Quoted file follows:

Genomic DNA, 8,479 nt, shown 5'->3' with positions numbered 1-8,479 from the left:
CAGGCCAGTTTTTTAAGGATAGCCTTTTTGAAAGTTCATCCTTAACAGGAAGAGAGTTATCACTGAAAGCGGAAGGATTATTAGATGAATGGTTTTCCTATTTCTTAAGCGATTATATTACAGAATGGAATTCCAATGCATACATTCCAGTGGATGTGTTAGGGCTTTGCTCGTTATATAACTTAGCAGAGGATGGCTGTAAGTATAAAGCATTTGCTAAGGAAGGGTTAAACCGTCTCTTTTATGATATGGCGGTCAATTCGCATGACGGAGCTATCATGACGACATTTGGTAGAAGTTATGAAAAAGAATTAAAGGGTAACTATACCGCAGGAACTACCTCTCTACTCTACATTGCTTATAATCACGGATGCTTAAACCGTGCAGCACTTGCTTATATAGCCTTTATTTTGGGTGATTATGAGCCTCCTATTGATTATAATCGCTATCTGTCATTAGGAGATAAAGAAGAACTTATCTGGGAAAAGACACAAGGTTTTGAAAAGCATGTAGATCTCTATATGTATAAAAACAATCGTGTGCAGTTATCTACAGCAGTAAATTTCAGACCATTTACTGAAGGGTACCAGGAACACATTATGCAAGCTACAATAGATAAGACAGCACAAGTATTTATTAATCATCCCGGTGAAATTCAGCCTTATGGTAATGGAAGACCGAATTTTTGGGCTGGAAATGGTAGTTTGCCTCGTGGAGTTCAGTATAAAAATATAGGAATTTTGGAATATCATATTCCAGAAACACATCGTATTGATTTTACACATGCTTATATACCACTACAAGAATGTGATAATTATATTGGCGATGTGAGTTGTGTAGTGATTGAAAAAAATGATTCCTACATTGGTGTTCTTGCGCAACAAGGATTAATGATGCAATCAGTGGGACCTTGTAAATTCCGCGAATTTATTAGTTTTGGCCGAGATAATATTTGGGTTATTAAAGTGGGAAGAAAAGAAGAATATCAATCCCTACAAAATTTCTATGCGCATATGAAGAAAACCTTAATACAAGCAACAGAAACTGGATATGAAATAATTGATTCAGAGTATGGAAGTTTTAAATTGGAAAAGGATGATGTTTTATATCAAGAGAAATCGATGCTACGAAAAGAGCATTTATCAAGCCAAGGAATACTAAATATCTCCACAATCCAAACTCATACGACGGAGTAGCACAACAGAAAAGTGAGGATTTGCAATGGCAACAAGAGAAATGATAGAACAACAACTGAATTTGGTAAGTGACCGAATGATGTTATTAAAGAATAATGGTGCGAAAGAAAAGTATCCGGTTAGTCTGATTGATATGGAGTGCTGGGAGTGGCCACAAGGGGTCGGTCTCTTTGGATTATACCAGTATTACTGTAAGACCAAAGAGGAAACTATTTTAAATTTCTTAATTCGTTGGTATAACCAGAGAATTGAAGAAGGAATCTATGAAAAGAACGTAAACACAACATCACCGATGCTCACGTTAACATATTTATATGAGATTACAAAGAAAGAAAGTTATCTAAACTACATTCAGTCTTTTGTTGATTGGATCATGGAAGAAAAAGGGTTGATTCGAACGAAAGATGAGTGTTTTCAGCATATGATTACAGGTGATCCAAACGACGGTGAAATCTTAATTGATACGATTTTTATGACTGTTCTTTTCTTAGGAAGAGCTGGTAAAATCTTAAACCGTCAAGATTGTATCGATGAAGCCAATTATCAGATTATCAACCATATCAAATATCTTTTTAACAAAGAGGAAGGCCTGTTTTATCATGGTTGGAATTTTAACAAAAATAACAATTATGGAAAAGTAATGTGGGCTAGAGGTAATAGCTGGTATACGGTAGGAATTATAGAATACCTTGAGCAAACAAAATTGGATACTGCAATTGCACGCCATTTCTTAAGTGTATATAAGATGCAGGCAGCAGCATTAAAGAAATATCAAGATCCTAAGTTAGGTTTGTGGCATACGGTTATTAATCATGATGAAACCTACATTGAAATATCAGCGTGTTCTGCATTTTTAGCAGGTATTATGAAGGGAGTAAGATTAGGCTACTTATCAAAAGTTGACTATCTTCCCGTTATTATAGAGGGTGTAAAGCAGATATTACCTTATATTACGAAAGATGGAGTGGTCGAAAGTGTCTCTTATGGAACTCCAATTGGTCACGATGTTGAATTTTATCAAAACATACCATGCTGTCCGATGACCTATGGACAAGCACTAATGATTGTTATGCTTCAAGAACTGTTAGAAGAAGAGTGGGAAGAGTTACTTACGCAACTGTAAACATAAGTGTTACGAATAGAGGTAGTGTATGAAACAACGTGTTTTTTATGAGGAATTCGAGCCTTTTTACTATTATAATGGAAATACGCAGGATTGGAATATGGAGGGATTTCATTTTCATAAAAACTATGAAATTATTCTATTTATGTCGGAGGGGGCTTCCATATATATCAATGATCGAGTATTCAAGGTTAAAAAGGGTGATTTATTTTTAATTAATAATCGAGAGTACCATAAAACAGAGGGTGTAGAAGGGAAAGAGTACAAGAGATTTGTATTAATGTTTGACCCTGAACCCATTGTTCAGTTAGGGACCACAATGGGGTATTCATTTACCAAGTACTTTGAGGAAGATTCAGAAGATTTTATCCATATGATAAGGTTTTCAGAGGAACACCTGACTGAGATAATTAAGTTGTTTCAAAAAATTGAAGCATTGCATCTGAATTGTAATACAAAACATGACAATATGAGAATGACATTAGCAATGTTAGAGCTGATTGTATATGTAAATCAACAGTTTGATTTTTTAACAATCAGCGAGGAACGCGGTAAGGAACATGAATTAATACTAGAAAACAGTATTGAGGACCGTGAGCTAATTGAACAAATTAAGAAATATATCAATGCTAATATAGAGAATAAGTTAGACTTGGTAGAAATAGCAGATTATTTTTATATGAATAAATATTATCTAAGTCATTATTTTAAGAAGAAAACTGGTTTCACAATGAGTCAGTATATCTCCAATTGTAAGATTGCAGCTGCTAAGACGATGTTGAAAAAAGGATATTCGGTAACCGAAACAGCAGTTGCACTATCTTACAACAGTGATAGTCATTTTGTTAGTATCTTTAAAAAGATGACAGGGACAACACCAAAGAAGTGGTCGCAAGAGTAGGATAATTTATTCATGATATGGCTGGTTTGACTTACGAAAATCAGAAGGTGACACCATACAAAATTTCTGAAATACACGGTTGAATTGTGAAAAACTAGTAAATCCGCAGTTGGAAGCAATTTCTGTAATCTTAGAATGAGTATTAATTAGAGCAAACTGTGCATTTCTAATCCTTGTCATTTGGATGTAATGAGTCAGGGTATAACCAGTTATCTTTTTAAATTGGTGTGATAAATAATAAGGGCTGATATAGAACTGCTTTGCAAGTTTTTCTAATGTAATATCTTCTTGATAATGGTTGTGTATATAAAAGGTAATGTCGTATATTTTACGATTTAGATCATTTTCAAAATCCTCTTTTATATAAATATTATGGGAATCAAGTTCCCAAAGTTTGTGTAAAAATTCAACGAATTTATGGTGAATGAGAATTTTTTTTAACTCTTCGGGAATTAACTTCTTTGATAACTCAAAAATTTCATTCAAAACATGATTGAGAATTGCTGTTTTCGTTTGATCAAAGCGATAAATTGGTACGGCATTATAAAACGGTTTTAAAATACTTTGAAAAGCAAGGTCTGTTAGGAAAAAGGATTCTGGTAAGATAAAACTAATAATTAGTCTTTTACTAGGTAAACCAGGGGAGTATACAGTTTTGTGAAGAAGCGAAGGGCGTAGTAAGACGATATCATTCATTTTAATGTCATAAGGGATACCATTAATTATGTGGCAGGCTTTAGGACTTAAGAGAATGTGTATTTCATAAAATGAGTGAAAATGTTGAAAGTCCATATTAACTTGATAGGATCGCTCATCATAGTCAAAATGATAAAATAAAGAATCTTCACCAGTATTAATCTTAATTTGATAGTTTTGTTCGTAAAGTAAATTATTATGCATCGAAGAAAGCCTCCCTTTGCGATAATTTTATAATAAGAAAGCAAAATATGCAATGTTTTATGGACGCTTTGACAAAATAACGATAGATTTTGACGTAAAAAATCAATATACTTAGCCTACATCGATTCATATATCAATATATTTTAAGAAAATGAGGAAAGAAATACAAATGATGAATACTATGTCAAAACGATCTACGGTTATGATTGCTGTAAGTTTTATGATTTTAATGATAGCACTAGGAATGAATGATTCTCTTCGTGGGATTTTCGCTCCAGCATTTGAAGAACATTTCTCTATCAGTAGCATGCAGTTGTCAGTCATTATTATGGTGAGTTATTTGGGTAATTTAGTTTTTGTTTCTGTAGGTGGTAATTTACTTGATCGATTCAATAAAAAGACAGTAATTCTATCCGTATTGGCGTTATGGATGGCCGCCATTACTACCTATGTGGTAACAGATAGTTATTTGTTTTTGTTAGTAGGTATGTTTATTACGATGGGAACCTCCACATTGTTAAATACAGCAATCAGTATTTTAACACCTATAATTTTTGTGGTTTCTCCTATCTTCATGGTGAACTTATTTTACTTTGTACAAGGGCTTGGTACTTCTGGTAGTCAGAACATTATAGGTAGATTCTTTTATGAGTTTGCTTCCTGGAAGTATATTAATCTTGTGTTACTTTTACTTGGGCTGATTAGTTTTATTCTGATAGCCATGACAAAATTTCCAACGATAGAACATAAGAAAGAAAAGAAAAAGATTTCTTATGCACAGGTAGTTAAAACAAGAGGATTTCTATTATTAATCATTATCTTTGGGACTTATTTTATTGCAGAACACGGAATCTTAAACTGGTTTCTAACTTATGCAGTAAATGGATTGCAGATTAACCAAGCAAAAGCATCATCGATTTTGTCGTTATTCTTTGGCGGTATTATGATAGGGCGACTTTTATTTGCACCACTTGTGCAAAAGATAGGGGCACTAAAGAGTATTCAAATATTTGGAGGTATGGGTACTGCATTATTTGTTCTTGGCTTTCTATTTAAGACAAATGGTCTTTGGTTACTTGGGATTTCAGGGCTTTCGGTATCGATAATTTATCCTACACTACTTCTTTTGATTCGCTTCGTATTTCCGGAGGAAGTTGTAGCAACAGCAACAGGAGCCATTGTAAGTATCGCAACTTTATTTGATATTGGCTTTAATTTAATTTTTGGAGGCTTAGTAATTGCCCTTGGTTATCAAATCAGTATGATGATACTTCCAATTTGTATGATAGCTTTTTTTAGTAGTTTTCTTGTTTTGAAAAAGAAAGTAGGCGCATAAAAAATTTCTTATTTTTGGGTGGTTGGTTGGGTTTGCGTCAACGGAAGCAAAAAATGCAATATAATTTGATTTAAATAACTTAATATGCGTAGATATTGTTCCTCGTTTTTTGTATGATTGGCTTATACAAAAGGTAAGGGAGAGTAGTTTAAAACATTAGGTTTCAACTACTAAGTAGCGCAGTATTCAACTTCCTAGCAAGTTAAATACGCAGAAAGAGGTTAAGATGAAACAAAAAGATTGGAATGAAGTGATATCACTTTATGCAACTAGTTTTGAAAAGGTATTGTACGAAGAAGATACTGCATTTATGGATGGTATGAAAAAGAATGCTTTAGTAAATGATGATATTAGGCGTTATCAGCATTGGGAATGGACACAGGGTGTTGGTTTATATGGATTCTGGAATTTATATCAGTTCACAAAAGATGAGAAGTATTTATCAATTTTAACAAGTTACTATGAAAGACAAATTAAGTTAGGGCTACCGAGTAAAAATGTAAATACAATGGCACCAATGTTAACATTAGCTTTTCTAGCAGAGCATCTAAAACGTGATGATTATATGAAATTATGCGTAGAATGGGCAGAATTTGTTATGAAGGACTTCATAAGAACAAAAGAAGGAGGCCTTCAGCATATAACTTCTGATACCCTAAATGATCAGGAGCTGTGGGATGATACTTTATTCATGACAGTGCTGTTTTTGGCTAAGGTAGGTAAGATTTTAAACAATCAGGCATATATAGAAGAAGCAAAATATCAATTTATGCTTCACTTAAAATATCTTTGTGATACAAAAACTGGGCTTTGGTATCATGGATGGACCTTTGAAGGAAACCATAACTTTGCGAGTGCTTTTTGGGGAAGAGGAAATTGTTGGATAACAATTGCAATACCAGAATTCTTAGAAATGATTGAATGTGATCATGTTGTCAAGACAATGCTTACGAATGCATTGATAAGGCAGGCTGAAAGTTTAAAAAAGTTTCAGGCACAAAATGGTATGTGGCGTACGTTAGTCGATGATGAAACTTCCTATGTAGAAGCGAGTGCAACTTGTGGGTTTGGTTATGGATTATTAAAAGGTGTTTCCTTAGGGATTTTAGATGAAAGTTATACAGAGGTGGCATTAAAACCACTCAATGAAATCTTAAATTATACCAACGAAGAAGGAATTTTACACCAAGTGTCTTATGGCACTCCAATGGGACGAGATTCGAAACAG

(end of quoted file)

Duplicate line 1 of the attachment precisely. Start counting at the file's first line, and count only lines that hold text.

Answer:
Genomic DNA, 8,479 nt, shown 5'->3' with positions numbered 1-8,479 from the left: